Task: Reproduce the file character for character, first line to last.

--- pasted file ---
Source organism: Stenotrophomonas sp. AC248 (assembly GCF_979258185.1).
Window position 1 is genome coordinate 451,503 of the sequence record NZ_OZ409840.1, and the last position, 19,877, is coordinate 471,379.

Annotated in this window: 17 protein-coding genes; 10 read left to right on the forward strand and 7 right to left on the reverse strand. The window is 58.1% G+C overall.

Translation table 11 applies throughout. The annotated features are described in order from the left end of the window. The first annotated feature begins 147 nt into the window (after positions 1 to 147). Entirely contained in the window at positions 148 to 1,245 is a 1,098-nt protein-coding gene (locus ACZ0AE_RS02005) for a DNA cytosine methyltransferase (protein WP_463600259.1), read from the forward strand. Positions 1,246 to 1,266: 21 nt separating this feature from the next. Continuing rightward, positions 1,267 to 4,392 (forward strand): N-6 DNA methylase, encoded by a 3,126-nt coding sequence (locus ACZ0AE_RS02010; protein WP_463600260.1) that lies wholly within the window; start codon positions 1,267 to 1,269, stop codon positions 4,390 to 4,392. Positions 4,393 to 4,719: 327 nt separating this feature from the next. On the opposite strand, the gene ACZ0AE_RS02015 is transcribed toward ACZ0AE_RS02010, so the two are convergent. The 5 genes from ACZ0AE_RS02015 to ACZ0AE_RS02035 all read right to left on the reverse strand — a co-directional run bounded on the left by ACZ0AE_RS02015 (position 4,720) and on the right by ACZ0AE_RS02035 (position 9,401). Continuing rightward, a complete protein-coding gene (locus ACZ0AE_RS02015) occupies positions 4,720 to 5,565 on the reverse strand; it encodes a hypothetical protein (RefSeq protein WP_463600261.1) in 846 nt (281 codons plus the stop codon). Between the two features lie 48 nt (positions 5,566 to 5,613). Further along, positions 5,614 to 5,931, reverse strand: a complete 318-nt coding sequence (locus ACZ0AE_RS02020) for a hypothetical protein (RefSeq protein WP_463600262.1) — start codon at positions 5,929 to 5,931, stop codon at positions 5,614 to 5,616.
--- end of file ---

Source organism: Stenotrophomonas sp. AC248 (assembly GCF_979258185.1).
Window position 1 is genome coordinate 451,503 of the sequence record NZ_OZ409840.1, and the last position, 19,877, is coordinate 471,379.

Annotated in this window: 17 protein-coding genes; 10 read left to right on the forward strand and 7 right to left on the reverse strand. The window is 58.1% G+C overall.

Translation table 11 applies throughout. The annotated features are described in order from the left end of the window. The first annotated feature begins 147 nt into the window (after positions 1 to 147). Entirely contained in the window at positions 148 to 1,245 is a 1,098-nt protein-coding gene (locus ACZ0AE_RS02005) for a DNA cytosine methyltransferase (protein WP_463600259.1), read from the forward strand. Positions 1,246 to 1,266: 21 nt separating this feature from the next. Continuing rightward, positions 1,267 to 4,392 (forward strand): N-6 DNA methylase, encoded by a 3,126-nt coding sequence (locus ACZ0AE_RS02010; protein WP_463600260.1) that lies wholly within the window; start codon positions 1,267 to 1,269, stop codon positions 4,390 to 4,392. Positions 4,393 to 4,719: 327 nt separating this feature from the next. On the opposite strand, the gene ACZ0AE_RS02015 is transcribed toward ACZ0AE_RS02010, so the two are convergent. The 5 genes from ACZ0AE_RS02015 to ACZ0AE_RS02035 all read right to left on the reverse strand — a co-directional run bounded on the left by ACZ0AE_RS02015 (position 4,720) and on the right by ACZ0AE_RS02035 (position 9,401). Continuing rightward, a complete protein-coding gene (locus ACZ0AE_RS02015) occupies positions 4,720 to 5,565 on the reverse strand; it encodes a hypothetical protein (RefSeq protein WP_463600261.1) in 846 nt (281 codons plus the stop codon). Between the two features lie 48 nt (positions 5,566 to 5,613). Further along, positions 5,614 to 5,931, reverse strand: a complete 318-nt coding sequence (locus ACZ0AE_RS02020) for a hypothetical protein (RefSeq protein WP_463600262.1) — start codon at positions 5,929 to 5,931, stop codon at positions 5,614 to 5,616.